People who paid water charges likely to be repaid in full

Dáil committee urges refund as it finalises its report on the future of water service funding

A full refund for people who paid their water charges is to be recommended by the Dáil committee that is examining the future of water service funding in the State.

The group of 20 TDs is to meet on Tuesday and on Wednesday to agree the contents of its final report, which is to be sent to the Dáil in time for a vote on its findings on March 13th.

It is understood that consensus has been reached on a number of issues, including returning money to those who paid their bills.

The method has not been decided, with members to examine whether Irish Water should give a cash payment, if Revenue should offer a tax credit, or whether an opt-in, opt-out system should be developed.


There has also been agreement in principle not to pursue those who did not pay their bills due to the costs attached.

However, committee members are to seek estimates on the costs of both options before making a final determination.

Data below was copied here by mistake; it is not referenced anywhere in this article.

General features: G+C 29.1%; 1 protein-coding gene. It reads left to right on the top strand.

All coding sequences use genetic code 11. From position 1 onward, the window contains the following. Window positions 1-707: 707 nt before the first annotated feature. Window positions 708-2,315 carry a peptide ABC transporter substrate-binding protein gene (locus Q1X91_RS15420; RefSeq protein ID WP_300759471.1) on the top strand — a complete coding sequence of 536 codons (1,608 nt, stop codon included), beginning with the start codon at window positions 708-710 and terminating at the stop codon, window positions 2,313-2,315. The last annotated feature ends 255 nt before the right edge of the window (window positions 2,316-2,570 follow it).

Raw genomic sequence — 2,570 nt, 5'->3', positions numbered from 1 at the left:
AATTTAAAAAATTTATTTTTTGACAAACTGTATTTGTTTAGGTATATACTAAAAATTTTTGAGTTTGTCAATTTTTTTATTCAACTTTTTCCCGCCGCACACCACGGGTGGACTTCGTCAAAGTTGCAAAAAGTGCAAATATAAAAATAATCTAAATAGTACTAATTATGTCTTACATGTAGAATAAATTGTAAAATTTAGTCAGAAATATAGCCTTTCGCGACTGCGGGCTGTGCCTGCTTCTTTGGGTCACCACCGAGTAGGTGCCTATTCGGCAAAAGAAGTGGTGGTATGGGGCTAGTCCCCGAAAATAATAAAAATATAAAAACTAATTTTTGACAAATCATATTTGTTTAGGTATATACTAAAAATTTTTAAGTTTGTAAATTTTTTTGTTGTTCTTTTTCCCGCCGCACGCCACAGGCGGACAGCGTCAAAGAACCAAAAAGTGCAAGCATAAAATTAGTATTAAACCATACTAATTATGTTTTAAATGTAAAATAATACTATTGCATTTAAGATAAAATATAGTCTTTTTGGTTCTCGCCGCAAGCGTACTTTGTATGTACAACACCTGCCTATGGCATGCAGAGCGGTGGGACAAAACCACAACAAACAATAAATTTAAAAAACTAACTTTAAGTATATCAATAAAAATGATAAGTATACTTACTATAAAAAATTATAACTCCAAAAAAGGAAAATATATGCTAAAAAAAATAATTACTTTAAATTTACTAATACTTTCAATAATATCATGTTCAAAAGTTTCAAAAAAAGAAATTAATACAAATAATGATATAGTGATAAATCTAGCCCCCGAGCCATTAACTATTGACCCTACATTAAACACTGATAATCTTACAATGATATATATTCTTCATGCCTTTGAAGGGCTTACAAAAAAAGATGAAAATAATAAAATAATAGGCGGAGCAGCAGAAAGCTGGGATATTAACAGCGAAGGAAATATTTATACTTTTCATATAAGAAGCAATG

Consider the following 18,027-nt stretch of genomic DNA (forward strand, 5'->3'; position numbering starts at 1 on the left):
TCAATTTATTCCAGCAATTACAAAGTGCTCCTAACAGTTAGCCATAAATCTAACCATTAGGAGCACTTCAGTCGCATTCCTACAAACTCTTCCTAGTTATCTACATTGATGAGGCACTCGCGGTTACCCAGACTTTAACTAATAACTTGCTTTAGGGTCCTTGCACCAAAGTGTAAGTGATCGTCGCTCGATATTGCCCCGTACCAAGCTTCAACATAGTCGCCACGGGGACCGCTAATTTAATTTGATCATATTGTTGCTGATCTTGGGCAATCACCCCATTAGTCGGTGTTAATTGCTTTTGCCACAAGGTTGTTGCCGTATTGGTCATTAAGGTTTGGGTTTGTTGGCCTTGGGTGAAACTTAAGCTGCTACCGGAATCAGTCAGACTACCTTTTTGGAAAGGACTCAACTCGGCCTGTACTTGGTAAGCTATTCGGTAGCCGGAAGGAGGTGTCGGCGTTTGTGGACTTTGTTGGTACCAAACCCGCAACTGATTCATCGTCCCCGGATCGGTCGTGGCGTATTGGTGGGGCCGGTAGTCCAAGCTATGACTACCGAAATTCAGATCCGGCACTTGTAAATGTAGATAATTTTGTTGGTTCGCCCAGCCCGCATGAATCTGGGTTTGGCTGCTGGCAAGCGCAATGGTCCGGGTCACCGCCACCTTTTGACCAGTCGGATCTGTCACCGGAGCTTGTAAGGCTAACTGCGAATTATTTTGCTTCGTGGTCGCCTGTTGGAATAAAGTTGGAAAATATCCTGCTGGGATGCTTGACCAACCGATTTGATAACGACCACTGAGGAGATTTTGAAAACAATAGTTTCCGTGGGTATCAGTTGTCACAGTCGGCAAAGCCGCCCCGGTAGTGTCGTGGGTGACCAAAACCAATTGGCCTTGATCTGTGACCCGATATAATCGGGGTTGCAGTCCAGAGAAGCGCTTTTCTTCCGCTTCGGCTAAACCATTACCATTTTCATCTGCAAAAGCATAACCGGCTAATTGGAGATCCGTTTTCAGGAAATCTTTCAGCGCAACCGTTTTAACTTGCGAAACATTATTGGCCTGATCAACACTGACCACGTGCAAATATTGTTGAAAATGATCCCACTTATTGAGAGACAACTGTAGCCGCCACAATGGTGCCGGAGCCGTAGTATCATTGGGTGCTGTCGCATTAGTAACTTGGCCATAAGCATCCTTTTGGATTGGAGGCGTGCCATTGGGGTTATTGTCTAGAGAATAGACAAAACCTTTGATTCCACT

It is understood that committee chairman Pádraig Ó Céidigh, an Independent Senator, held a private session with the committee last week where consensus was reached on some issues.


There are still a number of obstacles to be overcome, including whether homeowners should be charged for excessive usage of water.

This would require a further roll out of a universal metering programme, which may prove politically difficult.

Members are examining whether an opt-in can be operated or whether all new builds should have meters installed.

The committee has agreed that water charges should be funded through general taxation and insisted no new tax or levy should be created.

Members will receive the wording of the report over the coming days but Fianna Fáil and Fine Gael will have to consult their parliamentary parties before making any decision.

Fianna Fáil TD Barry Cowen and Fine Gael TD Martin Heydon, who are on the committee, have insisted that nothing is agreed until everything is agreed.

Meanwhile, the Right2Water campaign, which led opposition to the water charges, will hold a meeting on Wednesday to decide its next course of action.

Anti-Austerity Alliance TD Paul Murphy and Sinn Féin TD Eoin Ó Broin both told The Irish Times they would not sign up to a report that provided for charges for excessive usage.

Mr Murphy said a decision would be taken this week on whether national demonstrations should coincide with a Dáil vote.

Water charges have been suspended until April 1st, meaning the levies will return unless action is taken by that date.